In terms of our temporary workers, we tried to keep them as informed as we could both in the run up to the lockdown and in the early stages. We circulated regular emails around government guidance on matters such as self isolation, vulnerability, symptom identification, reporting of international travel as well as more specific information we gathered from clients in relation to their own response to the pandemic in terms of working practices and related matters.
In those early weeks, as we did later in the lockdown as well, we drew our workers attention to support structures in place regarding mental health and wellbeing for them as well as thanked them for their continued work during and response to the pandemic. In one of our volume recruitment contracts in conjunction with the client we introduced a recognition scheme which allowed line managers to highlight the efforts of our workers and for us to reward them with online food delivery vouchers on a weekly basis.
SRS is in a privileged position in that the majority of temporary workers we supply are classed as Key Workers, providing law enforcement, rehabilitation and resettlement skills to organisations at the heart of our society. This also comes with a great deal of responsibility and so it was incumbent upon us to make sure we did all we could to minimise as much potential negative impact upon our client’s operational capability as we could. Although we saw some workers furloughed or have their contracts terminated, well over 90% of our temporary workers continued to undertake their duties, working from home or as was the case for many, still attending offices or work based activities out in the community.
I’m not saying that the way we did any of these things were brilliant and there will no doubt be numerous examples of them being done much better, but I do have to say on reflection I’m not unhappy with the way we as a business tried to address the challenges we were faced with and am happy and proud of the way colleagues and workers responded to the situation. The fact that we have had so many messages of thanks for what we tried to do is truly gratifying.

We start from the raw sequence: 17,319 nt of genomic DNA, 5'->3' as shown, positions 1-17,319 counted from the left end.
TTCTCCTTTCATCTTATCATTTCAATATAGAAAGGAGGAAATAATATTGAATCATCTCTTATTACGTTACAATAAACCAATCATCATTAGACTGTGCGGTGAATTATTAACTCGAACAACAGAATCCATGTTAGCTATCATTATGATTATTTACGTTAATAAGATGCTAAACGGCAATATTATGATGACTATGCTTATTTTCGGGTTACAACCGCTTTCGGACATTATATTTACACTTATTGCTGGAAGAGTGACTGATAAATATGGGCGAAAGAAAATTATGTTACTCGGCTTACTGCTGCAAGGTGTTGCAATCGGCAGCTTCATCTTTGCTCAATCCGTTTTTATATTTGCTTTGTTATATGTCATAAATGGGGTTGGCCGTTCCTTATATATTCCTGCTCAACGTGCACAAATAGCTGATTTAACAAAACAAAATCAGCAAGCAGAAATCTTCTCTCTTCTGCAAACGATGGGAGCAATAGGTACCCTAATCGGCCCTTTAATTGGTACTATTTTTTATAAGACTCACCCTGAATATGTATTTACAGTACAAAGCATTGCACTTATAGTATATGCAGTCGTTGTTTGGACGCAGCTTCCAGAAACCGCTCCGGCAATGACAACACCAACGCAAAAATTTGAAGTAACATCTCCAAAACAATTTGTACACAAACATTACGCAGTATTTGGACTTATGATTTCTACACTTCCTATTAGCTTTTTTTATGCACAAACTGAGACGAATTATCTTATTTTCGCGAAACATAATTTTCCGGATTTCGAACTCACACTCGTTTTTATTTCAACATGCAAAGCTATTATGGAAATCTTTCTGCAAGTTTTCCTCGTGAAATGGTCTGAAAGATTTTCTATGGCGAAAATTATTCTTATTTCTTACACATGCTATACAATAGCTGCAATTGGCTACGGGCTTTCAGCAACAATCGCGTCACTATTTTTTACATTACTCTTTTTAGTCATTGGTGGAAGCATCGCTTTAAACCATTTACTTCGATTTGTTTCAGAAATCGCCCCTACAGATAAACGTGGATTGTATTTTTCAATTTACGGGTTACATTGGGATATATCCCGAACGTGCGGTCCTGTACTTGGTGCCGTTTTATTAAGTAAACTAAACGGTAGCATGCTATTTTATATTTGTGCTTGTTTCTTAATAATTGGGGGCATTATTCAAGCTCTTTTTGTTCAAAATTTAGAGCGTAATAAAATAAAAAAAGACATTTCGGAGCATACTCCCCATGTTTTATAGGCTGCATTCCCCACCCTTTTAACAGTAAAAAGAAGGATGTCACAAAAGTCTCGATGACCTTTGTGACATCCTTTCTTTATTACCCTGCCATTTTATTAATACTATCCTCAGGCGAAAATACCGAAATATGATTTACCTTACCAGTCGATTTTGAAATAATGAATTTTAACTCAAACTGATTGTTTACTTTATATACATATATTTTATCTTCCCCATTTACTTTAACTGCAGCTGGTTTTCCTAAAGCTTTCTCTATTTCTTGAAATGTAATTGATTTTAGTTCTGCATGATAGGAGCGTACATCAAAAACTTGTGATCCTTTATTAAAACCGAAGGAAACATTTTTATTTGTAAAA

As with all businesses I would suggest, we have learnt and continue to learn a number of lessons due to the pandemic, many of which will affect our approach to numerous aspects of our working practices both outside and inside of any future similar occurrence.
I would like to finish this piece by taking the opportunity to again thank our workers, our clients and my team for what they have done and continue to do and hope that if they have not yet done so, they soon get to experience the levels of happiness I was lucky enough to, whether for the same reasons or otherwise, as I did when the lid came off that first lockdown bucket of KFC.
John Wood is the Managing Director of Servoca Resourcing Solutions
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We are also looking for future contributors to this series so if you would be interested in writing about and sharing any aspect of your pandemic esperience with us please drop an email to firstname.lastname@example.org and we will get in touch.